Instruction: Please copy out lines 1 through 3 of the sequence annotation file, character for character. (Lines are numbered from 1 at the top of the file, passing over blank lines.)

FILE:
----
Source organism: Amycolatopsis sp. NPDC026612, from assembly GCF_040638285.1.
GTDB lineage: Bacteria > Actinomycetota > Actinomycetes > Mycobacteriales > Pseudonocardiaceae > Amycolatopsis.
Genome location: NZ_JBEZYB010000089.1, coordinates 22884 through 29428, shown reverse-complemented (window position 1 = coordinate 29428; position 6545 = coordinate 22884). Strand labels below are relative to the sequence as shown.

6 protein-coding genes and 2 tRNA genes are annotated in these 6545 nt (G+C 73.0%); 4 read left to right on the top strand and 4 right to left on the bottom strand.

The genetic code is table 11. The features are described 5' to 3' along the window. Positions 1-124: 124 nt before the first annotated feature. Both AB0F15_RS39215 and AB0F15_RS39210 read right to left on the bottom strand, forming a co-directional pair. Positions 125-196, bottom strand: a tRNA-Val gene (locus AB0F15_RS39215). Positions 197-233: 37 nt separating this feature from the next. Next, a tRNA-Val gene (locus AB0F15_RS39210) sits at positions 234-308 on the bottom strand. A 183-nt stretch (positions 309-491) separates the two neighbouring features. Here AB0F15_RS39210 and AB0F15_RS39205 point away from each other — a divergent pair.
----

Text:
Source organism: Amycolatopsis sp. NPDC026612, from assembly GCF_040638285.1.
GTDB lineage: Bacteria > Actinomycetota > Actinomycetes > Mycobacteriales > Pseudonocardiaceae > Amycolatopsis.
Genome location: NZ_JBEZYB010000089.1, coordinates 22884 through 29428, shown reverse-complemented (window position 1 = coordinate 29428; position 6545 = coordinate 22884). Strand labels below are relative to the sequence as shown.